DNA Proves a Hanged Man Was Innocent
‘It is one of the most notorious cases in British legal history, the story of an apparently mild-mannered doctor who poisoned and dismembered his showgirl wife, then fled across the Atlantic with his young lover – only to be caught after a sharp-eyed captain recognized him from the newspaper,’ writes Martin Hodgson in The Guardian of 17th October 2007.
Hodgson tells the story thus:
Dr Hawley Crippen was hanged in 1910, after an Old Bailey jury took just 27 minutes to find him guilty of murdering his wife, Cora, who had vanished earlier that year.
Nearly a century later, research appears to show that the evidence which sent Crippen to the gallows was mistaken: the human remains discovered under his London house could not be those of Cora.
Working from a sample kept at the museum of the Royal London Hospital Archives, a team of American forensic scientists compared mitochondrial DNA from the remains presented at the trial with samples taken from Cora’s surviving relatives. The result was conclusive, said Dr David Foran, the head of forensic science programme at Michigan State University. “The body cannot be Cora Crippen, we’re certain of that,” he said.
Police found the mutilated remains with no head and no bones. Newspapers at the time described Crippen as “one of the most dangerous and remarkable men who have lived this century”.
But according to John Trestrail, the toxicologist who led the new research, poisoners rarely inflict external damage on their victims. “It is so unusual that a poisoner would dismember the victim, because a poisoner attempts to get away with murder without leaving any trace. In my database of 1,100 poisoning cases, this is the only one which involves dismemberment,” said Mr. Trestrail, who heads the regional poison centre in Grand Rapids, Michigan.
The discrepancy prompted his to re-examine the evidence in the Crippen case. Working with a genealogist, Beth Wills, he set about finding Mrs. Crippen’s surviving family. After seven years, the team tracked down three distant relatives in California and Puerto Rico.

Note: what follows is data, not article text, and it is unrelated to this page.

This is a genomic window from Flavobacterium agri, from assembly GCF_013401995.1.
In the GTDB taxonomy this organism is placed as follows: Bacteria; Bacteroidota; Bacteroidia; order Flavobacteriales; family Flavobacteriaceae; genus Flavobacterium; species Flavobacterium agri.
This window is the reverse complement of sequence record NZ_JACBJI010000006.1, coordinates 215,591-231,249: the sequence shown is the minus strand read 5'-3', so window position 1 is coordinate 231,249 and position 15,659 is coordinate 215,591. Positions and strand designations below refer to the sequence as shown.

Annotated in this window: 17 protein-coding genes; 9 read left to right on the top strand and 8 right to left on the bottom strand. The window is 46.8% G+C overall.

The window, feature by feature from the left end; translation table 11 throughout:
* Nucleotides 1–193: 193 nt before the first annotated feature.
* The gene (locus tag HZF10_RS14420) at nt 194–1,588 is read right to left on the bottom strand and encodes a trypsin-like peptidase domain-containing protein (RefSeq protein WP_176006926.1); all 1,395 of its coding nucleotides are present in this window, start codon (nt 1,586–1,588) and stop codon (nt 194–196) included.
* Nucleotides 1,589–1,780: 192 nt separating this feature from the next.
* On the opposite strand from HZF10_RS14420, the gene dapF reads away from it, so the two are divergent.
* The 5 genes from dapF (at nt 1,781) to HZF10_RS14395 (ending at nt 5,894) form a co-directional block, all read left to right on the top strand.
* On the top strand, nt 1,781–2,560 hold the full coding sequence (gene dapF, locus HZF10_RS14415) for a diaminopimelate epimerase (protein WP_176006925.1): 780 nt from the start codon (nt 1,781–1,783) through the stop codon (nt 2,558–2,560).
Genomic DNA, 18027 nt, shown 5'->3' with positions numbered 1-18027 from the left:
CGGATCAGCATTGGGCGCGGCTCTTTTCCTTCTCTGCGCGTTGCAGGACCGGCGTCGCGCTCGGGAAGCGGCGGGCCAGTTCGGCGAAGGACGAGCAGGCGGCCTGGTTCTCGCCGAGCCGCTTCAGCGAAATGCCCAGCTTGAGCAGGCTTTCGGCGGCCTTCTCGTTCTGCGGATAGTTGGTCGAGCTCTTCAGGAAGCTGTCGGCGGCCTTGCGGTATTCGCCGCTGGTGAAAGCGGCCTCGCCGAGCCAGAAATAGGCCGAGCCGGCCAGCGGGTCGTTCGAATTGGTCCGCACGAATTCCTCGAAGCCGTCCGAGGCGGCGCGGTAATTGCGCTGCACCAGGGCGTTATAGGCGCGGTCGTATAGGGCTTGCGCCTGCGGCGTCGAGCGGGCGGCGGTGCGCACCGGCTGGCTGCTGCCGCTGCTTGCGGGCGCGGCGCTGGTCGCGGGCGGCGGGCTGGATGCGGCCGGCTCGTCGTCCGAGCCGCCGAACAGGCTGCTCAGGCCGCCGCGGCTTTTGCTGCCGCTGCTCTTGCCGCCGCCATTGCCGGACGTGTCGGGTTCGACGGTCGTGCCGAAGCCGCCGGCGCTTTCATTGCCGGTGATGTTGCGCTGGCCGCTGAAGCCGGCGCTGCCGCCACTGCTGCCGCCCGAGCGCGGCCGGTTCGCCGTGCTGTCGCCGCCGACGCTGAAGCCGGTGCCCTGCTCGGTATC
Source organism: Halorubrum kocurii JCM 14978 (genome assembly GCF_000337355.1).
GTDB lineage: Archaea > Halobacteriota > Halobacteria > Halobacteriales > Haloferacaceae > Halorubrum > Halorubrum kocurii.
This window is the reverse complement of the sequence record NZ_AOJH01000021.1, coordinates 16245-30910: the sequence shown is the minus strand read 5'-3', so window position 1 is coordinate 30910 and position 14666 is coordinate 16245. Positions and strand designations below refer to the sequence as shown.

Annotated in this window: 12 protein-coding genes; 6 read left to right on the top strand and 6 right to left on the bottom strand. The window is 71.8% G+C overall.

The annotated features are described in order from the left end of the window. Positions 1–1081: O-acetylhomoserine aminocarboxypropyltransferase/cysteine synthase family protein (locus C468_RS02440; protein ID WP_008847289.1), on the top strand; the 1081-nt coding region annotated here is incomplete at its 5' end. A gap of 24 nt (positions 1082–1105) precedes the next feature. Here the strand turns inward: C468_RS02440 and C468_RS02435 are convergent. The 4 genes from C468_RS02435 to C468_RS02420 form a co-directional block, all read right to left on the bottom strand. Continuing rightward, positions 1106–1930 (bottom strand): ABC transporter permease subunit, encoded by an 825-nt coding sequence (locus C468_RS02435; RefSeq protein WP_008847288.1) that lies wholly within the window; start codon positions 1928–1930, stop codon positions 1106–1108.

The challenge then was to find viable DNA from samples presented at the trial. At the archives of the Royal London Hospital, in Whitechapel, researchers found the microscope slide which helped hang Crippen. In court, a pathologist, Bernard Spilsbury, identified it as an abdominal scar consistent with Cora’s medical history.
Mitochondrial DNA is passed down in the egg from mother to daughter and remains relatively unchanged through generations, but the DNA in the sample was different from the known relatives of Mrs. Crippen.
According to Mr. Trestrail, Crippen is innocent of the crime for which he was hanged. “Two weeks before he was hanged he wrote ‘I am innocent and some day evidence will be found to prove it.’ When I read that the hairs stood up on my arms. I think he was right.”
The team conceded that they never discovered what happened to Mrs. Crippen, but several intriguing clues emerged during the research. Cora sang on the British stage under the name of Belle Elmore. Ten years after the trial, a singer with a familiar name was registered as living with Cora’s sister in New York. Records show that the same woman entered the US through Ellis Island from Bermuda in 1910 shortly after Mrs. Crippen disappeared.
“Are Belle Rose and Cora Crippen one and the same?” asked Mr. Trestrail. “We can’t prove any of that – that is another investigation.”
Mr. Trestrail believes Crippen should be given a posthumous pardon. Mr. Patrick Crippen, his closest living relative, was quoted as telling the Guardian: “ Those of us in the family who have ever taken the time to explore the circumstances surrounding the trial, conviction and hanging of Dr Crippen have never been convinced that this was the finest example of English Justices.”
Hawley Crippen was an American doctor who moved to England in 1990 with his wife, Cora Turner. When Cora disappeared in 1910, Crippen said she had returned to the US, and later said that she had died in California. After his lover, Ethel le Neve, moved into the couple’s home in Holloway, London, Cora’s friends alerted the police, but a search revealed nothing. Crippen and Le Neve fled to Belgium before embarking on the SS Montrose to Canada. They were disguised as father and son, but the ship’s captain became suspicious and alerted police using the newly invented wireless telegraph. Crippen was convicted and hanged at Pentonville Prison. He protested his innocence to the end.
Amena Asharia, Student Member